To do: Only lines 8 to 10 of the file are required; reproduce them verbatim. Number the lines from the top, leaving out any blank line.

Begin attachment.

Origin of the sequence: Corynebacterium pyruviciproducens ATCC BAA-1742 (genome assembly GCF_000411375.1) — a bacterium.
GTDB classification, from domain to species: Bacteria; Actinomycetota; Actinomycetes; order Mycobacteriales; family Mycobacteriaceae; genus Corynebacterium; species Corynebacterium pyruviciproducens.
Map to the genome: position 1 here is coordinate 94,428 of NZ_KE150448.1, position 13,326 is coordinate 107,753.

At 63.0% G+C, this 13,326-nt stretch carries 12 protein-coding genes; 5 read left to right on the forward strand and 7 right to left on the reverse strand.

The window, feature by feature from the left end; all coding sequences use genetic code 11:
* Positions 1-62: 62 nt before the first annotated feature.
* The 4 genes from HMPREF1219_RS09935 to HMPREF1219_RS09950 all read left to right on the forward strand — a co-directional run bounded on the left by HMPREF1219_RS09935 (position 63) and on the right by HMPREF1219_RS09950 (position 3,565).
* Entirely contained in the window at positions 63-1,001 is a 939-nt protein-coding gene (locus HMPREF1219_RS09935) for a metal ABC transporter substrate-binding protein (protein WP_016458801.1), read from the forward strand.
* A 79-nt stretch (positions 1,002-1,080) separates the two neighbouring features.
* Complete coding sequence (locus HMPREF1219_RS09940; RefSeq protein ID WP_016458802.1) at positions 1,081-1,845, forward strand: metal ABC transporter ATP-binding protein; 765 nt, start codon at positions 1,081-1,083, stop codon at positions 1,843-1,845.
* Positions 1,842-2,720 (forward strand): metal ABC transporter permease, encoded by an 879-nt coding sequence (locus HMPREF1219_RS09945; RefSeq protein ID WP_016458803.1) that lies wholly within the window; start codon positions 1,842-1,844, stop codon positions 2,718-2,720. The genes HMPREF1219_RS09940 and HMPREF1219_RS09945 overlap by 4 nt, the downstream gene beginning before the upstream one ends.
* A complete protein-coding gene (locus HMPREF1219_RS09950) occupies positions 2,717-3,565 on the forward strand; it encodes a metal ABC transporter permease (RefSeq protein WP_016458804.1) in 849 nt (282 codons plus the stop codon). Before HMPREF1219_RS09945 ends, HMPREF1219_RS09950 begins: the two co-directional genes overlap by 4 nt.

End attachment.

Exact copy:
* Entirely contained in the window at positions 63-1,001 is a 939-nt protein-coding gene (locus HMPREF1219_RS09935) for a metal ABC transporter substrate-binding protein (protein WP_016458801.1), read from the forward strand.
* A 79-nt stretch (positions 1,002-1,080) separates the two neighbouring features.
* Complete coding sequence (locus HMPREF1219_RS09940; RefSeq protein ID WP_016458802.1) at positions 1,081-1,845, forward strand: metal ABC transporter ATP-binding protein; 765 nt, start codon at positions 1,081-1,083, stop codon at positions 1,843-1,845.